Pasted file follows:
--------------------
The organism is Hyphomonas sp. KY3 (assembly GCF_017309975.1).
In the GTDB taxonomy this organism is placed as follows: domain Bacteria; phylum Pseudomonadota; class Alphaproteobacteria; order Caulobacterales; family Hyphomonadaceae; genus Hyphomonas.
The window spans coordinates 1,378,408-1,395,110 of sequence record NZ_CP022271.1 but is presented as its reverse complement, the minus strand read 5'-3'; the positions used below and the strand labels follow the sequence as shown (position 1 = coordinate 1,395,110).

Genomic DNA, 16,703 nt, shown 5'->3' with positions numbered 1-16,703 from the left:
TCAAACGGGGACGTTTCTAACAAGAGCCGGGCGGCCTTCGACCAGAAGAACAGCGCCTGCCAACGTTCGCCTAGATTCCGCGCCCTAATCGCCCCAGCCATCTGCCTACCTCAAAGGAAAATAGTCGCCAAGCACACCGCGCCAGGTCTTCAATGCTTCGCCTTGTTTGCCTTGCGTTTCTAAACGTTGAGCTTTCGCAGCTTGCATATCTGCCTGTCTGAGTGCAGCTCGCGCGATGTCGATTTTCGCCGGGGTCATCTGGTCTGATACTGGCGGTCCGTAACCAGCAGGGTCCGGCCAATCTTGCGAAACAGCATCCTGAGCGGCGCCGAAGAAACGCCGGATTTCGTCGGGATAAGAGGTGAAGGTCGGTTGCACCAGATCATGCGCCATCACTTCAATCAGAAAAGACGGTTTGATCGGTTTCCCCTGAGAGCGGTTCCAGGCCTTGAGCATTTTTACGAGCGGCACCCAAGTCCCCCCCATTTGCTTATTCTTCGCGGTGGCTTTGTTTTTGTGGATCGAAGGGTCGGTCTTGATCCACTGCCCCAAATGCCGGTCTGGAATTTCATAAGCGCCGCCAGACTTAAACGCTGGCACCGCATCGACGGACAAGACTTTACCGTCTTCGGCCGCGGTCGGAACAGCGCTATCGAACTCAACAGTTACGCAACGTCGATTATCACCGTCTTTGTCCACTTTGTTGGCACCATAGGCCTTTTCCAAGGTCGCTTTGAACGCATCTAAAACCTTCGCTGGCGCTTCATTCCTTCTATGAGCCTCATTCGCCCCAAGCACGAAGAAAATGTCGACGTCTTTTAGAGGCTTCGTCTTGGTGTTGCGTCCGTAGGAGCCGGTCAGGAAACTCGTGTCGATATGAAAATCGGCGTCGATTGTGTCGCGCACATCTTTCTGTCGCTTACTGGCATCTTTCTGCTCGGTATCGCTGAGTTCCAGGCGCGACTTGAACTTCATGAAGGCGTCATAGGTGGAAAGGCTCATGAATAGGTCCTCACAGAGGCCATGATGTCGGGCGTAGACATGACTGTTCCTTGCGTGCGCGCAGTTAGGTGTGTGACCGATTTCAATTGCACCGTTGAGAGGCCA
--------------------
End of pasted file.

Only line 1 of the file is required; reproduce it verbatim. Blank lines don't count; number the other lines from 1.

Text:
The organism is Hyphomonas sp. KY3 (assembly GCF_017309975.1).